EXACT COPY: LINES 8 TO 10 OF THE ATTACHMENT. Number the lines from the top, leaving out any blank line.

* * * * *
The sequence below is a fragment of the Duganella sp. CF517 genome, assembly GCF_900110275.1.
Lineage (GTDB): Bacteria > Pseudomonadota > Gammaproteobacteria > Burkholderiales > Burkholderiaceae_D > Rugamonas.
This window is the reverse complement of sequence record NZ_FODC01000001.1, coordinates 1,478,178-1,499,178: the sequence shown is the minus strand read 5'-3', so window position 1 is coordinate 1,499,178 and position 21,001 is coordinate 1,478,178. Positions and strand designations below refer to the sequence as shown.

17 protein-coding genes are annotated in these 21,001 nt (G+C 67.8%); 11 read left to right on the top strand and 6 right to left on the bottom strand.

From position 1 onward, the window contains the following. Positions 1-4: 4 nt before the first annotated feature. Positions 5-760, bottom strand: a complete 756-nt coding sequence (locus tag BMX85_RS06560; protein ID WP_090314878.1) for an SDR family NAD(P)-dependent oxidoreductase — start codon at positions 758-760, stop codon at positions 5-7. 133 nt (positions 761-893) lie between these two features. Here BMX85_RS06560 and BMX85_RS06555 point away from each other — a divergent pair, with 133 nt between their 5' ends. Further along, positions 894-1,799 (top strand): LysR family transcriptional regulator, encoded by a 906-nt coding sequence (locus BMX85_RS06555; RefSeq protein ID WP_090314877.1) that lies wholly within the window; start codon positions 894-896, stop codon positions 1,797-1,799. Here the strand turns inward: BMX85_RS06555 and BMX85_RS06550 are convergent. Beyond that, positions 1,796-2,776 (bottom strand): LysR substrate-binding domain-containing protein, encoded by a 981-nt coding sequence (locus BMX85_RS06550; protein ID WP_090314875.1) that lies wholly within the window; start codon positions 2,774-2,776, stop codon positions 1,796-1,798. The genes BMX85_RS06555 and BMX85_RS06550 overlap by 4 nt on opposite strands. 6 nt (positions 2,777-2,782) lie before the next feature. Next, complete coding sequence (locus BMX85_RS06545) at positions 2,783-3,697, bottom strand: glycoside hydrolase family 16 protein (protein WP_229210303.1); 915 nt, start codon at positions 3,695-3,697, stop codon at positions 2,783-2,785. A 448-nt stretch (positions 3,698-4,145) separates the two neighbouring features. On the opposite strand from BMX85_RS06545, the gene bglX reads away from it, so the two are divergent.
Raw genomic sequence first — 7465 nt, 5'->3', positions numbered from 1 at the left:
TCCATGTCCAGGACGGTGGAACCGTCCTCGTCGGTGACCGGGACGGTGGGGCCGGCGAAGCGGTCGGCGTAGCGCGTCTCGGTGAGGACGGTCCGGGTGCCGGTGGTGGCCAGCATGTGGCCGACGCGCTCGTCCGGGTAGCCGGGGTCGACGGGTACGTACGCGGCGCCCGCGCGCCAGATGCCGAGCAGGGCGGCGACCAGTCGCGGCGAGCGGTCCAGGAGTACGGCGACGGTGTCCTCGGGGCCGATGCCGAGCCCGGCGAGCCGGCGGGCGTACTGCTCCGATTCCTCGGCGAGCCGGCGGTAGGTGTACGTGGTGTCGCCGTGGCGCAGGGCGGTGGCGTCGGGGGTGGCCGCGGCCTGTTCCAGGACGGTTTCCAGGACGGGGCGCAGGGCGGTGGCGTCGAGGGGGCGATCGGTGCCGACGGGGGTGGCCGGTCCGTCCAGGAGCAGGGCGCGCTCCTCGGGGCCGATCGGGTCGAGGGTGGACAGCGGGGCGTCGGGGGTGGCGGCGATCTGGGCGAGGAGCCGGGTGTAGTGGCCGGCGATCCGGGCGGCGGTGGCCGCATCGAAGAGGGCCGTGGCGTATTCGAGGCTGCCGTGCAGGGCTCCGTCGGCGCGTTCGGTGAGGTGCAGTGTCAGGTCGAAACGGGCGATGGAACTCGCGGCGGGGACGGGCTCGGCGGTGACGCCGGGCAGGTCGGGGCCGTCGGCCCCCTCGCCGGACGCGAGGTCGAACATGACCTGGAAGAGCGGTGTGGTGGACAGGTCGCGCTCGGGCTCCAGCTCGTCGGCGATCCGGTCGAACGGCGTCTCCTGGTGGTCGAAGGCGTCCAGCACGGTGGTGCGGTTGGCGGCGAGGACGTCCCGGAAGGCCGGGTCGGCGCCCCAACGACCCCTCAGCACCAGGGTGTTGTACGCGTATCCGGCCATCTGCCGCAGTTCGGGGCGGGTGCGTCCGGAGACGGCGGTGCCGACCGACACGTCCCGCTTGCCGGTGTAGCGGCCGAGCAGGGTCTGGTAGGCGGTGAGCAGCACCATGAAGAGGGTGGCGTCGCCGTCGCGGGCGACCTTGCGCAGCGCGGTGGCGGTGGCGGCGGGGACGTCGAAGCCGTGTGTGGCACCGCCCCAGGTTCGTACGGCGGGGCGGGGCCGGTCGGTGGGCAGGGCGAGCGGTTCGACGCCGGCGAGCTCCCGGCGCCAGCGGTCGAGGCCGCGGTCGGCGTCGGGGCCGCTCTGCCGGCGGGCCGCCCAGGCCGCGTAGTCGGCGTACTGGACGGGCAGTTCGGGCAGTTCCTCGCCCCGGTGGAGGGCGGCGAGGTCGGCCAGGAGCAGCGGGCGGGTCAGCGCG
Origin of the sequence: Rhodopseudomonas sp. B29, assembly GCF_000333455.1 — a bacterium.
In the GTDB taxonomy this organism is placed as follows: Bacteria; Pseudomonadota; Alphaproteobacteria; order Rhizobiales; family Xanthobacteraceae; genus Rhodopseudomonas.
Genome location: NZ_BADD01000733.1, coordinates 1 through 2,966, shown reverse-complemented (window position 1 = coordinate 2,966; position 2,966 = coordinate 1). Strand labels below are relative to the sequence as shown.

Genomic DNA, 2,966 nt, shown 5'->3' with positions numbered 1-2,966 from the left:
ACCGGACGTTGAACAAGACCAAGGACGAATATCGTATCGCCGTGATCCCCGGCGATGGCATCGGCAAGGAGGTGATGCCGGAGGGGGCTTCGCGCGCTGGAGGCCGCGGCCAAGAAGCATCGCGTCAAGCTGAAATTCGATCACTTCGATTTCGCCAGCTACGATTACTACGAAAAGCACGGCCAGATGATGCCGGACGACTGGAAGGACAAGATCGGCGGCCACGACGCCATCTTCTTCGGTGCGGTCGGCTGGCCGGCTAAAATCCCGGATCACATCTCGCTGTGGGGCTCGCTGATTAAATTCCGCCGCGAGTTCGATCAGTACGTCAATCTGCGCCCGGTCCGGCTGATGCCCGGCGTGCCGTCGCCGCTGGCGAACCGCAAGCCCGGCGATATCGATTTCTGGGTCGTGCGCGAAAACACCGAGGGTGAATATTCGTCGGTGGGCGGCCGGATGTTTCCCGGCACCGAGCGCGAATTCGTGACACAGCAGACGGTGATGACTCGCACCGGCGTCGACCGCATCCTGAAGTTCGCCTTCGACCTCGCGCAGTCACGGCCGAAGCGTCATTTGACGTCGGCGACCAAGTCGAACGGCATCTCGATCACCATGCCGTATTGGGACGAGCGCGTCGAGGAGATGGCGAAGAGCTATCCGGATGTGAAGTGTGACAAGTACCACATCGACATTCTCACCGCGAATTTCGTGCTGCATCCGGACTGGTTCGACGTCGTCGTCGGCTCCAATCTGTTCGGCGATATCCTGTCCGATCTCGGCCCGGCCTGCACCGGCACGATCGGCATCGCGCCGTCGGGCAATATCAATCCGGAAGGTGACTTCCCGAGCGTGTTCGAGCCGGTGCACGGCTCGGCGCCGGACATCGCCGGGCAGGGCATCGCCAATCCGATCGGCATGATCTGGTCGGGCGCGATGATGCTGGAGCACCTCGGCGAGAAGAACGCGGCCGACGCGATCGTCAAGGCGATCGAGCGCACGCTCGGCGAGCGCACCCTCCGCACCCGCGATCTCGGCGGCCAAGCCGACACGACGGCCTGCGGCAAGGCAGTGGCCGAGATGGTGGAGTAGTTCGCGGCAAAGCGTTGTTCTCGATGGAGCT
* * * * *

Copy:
Origin of the sequence: Rhodopseudomonas sp. B29, assembly GCF_000333455.1 — a bacterium.
In the GTDB taxonomy this organism is placed as follows: Bacteria; Pseudomonadota; Alphaproteobacteria; order Rhizobiales; family Xanthobacteraceae; genus Rhodopseudomonas.
Genome location: NZ_BADD01000733.1, coordinates 1 through 2,966, shown reverse-complemented (window position 1 = coordinate 2,966; position 2,966 = coordinate 1). Strand labels below are relative to the sequence as shown.